Lotus Sutra Project








On this page, we'll discuss the analysis and conclusions we have made on the Lotus Sutra, Chapter 1.

An important caveat we need to make is that this analysis only applies to the specific translation (by Kubo and Yuyama, based off of the Chinese translation from the original Sankrit text by Kumajivara) that we studied, since content may vary from translation to translation. Because the version we used is a translation of a translation, we cannot make assumptions based off of the original text because some facets of the text such as repetition could have been constructed by the translators.

Additionally, the analysis we've done so far applies only to Chapter 1 of the Lotus Sutra; therefore it is not necessarily applicable to the other chapters in the text. This is because the first chapter serves as a type of introduction for the text, and it contains a lot of elements that may not be as heavily used in other chapters. The references to holy figures, for instance, are much commonly found in this first chapter than in other chapters so that the readers may be introduced to names they will recognize throughout the rest of the text.

The following sections of analysis are specific to different literary features that we examined. Specifically, we looked at the use of features in prose vs. verse, the distribution of references to holy figures, and the use of repeated phrases. Below, we analyze these parts of the text as they relate to the Lotus Sutra being an effective teaching tool.

Analysis: Prose vs. Verse

As you can see in the text of the first chapter of the Lotus Sutra, the chapter has sections of prose, or narration, and poem-like verses. Before beginning any mark up, we had originally predicted that the appearance of significant literary features would be much heavier in the verse, which we figured mostly because verse-like writing or poems tend to be much more abstract.

However, we were surprised to see that the occurrences of certain features — namely references to holy figures, hyperbole, repetition of phrases, and references to number — were about the same in prose and in verse.

This follows logically when we consider that, when you actually read through the first chapter of the Lotus Sutra, it follows the pattern that a certain story or concept is introduced in the prose and simply repeated a bit more lyrically in the verse. Thus, it makes sense that both the prose and the verse would contain about the same number of literary features since they both pretty much contain the same content. It is interesting, though, that the prose contains as many literary features as it does, especially considering the fact that we weren’t expecting that originally.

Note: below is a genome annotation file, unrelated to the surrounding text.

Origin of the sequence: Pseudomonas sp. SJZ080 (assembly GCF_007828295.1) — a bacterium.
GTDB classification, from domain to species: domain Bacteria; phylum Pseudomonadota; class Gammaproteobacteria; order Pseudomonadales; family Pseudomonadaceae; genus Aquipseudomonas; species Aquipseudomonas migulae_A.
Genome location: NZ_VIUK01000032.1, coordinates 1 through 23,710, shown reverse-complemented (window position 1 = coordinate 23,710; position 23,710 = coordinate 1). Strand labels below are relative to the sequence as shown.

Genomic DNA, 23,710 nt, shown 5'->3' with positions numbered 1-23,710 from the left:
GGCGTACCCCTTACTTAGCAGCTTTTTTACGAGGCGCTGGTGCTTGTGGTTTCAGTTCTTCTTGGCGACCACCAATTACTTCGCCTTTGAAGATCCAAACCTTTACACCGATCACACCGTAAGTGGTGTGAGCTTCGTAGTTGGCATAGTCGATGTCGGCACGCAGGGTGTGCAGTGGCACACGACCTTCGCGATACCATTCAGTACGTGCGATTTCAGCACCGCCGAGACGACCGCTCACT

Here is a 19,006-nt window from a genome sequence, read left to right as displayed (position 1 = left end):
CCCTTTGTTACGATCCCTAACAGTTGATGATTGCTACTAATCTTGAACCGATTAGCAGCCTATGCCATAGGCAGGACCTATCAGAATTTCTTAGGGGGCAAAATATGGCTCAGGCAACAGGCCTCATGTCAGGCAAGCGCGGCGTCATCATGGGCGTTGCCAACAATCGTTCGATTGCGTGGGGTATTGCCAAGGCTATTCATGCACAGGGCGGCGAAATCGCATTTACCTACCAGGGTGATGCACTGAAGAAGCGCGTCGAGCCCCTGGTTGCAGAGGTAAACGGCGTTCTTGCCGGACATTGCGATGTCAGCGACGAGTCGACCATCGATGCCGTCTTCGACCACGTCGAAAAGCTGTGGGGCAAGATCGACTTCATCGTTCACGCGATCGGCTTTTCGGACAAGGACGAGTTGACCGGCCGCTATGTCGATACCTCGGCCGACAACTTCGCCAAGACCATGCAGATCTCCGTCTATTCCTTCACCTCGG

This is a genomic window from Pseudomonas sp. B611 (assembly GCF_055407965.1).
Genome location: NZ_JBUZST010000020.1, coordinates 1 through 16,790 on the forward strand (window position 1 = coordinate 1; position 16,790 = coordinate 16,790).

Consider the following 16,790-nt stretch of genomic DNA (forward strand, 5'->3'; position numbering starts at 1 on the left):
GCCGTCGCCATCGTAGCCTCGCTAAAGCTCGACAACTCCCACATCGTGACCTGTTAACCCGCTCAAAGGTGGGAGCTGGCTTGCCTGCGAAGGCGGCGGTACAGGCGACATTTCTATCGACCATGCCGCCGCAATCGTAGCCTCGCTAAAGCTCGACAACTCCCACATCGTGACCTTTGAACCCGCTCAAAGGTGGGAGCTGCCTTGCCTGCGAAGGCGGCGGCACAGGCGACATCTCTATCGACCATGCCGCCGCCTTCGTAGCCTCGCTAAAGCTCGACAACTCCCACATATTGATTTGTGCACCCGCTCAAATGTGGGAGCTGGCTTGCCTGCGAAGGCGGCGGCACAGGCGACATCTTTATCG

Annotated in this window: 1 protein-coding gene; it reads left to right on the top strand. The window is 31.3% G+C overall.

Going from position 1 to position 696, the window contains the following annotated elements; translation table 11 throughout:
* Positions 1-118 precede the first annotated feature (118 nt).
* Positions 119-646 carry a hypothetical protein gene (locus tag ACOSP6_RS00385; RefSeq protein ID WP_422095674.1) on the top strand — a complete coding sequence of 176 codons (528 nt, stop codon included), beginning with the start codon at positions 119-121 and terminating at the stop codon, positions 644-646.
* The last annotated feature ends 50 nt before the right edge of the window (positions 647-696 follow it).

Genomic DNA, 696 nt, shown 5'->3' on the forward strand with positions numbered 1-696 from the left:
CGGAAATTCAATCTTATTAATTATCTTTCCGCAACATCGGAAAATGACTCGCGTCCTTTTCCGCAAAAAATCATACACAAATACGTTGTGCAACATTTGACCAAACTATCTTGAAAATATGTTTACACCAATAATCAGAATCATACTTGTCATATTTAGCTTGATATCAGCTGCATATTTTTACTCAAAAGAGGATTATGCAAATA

As one can see from the first set of graphs, the literary feature with the biggest difference between prose and verse was the referencing of holy figures. This particular feature was difficult to handle in the mark-up, but we found some interesting results. In the prose, for instance, many different holy figures would be listed together by name, whereas in the verse, references to specific individuals would include either one figure or not at all.

Through this, we inferred that the authors of the text made use of the format of prose to include many specific names of holy figures, which allowed them to simultaneously bring authority to the text and bring authority to Buddhist mythology (from its association to such an important text). If you consider the list of names a single group, the balance between prose and verse in terms of holy references is nearly even. If instead you count the actual names that are being referenced, prose tips the scale in its direction.

From the data, we can infer that prose and verse contain similar content. However, the greater number of references and numbers in the prose shows that it is more descriptive, whereas the verse is more theoretical, used as a foil to the prose. In this way, repetition of the content in the prose and verse serves as a very intriguing teaching tool. The prose introduces the content and provides lots of preliminary details and the verse reinforces the content, including the most important material; the two forms work in harmony in order to drive home its message.

Analysis on the Holy Figure References

The first chapter of the Lotus Sutra makes extensive use of references to holy figures. It is important to list these figures in the first chapter, because it introduces the audience to the text. Having these figures here situates the in the large corpus of Buddhist texts. For newer practitioners, having references to such figures acquaints them to the vast amount of figures in Buddhism, and makes them want to learn more. For more experienced practitioners, seeing familiar figures allows them to understand the text better, and having such figures attached to the text gives it authority.

From the analysis of the holy figures, we learn that, as we discussed in prose vs. verse, figures are referenced much more frequently in prose. Accordingly, though, we do find that the figures mentioned in verse tend to have a much higher level in the hierarchy than do the figures mentioned in prose.

That, again, makes sense when we consider that the prose includes long lists of names of figures that may not be extremely important. In the verse, the most important people are referenced and mentioned because those people draw authority to the content in the prose, making only the most important information available in that shorter, poetic form.

Analysis on Repetition